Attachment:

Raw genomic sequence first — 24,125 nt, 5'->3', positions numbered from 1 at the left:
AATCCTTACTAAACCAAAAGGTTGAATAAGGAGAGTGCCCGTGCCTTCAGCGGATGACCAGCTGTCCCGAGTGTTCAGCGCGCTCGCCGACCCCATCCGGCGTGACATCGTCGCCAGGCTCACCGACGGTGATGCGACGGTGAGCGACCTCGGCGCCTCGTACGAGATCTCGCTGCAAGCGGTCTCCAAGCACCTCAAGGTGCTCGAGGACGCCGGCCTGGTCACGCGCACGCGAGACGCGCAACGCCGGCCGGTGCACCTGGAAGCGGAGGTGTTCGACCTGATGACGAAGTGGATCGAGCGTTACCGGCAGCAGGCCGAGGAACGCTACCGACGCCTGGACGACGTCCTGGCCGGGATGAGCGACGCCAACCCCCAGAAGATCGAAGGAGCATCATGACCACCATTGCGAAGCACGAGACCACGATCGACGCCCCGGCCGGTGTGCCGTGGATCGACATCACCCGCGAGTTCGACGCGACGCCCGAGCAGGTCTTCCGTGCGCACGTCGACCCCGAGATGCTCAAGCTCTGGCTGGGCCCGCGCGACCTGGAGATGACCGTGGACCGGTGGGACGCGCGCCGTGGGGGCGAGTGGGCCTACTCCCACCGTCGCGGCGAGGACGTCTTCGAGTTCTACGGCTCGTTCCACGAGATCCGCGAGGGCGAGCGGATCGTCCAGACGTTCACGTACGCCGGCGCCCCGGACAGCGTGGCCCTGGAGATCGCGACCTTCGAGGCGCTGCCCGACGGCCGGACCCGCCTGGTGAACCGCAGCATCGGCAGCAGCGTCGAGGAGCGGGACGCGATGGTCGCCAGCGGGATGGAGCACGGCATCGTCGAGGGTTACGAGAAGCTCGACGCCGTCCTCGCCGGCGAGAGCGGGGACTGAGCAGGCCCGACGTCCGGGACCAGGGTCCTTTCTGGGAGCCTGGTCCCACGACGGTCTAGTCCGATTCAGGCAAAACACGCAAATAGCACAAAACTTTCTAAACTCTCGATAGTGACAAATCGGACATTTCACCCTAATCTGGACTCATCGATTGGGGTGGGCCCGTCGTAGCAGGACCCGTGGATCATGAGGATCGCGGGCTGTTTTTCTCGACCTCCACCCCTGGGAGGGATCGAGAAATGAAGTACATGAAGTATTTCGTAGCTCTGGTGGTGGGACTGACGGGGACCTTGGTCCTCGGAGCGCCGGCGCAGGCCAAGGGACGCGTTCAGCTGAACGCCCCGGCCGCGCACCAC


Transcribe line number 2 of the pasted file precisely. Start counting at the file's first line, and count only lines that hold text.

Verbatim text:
AATCCTTACTAAACCAAAAGGTTGAATAAGGAGAGTGCCCGTGCCTTCAGCGGATGACCAGCTGTCCCGAGTGTTCAGCGCGCTCGCCGACCCCATCCGGCGTGACATCGTCGCCAGGCTCACCGACGGTGATGCGACGGTGAGCGACCTCGGCGCCTCGTACGAGATCTCGCTGCAAGCGGTCTCCAAGCACCTCAAGGTGCTCGAGGACGCCGGCCTGGTCACGCGCACGCGAGACGCGCAACGCCGGCCGGTGCACCTGGAAGCGGAGGTGTTCGACCTGATGACGAAGTGGATCGAGCGTTACCGGCAGCAGGCCGAGGAACGCTACCGACGCCTGGACGACGTCCTGGCCGGGATGAGCGACGCCAACCCCCAGAAGATCGAAGGAGCATCATGACCACCATTGCGAAGCACGAGACCACGATCGACGCCCCGGCCGGTGTGCCGTGGATCGACATCACCCGCGAGTTCGACGCGACGCCCGAGCAGGTCTTCCGTGCGCACGTCGACCCCGAGATGCTCAAGCTCTGGCTGGGCCCGCGCGACCTGGAGATGACCGTGGACCGGTGGGACGCGCGCCGTGGGGGCGAGTGGGCCTACTCCCACCGTCGCGGCGAGGACGTCTTCGAGTTCTACGGCTCGTTCCACGAGATCCGCGAGGGCGAGCGGATCGTCCAGACGTTCACGTACGCCGGCGCCCCGGACAGCGTGGCCCTGGAGATCGCGACCTTCGAGGCGCTGCCCGACGGCCGGACCCGCCTGGTGAACCGCAGCATCGGCAGCAGCGTCGAGGAGCGGGACGCGATGGTCGCCAGCGGGATGGAGCACGGCATCGTCGAGGGTTACGAGAAGCTCGACGCCGTCCTCGCCGGCGAGAGCGGGGACTGAGCAGGCCCGACGTCCGGGACCAGGGTCCTTTCTGGGAGCCTGGTCCCACGACGGTCTAGTCCGATTCAGGCAAAACACGCAAATAGCACAAAACTTTCTAAACTCTCGATAGTGACAAATCGGACATTTCACCCTAATCTGGACTCATCGATTGGGGTGGGCCCGTCGTAGCAGGACCCGTGGATCATGAGGATCGCGGGCTGTTTTTCTCGACCTCCACCCCTGGGAGGGATCGAGAAATGAAGTACATGAAGTATTTCGTAGCTCTGGTGGTGGGACTGACGGGGACCTTGGTCCTCGGAGCGCCGGCGCAGGCCAAGGGACGCGTTCAGCTGAACGCCCCGGCCGCGCACCAC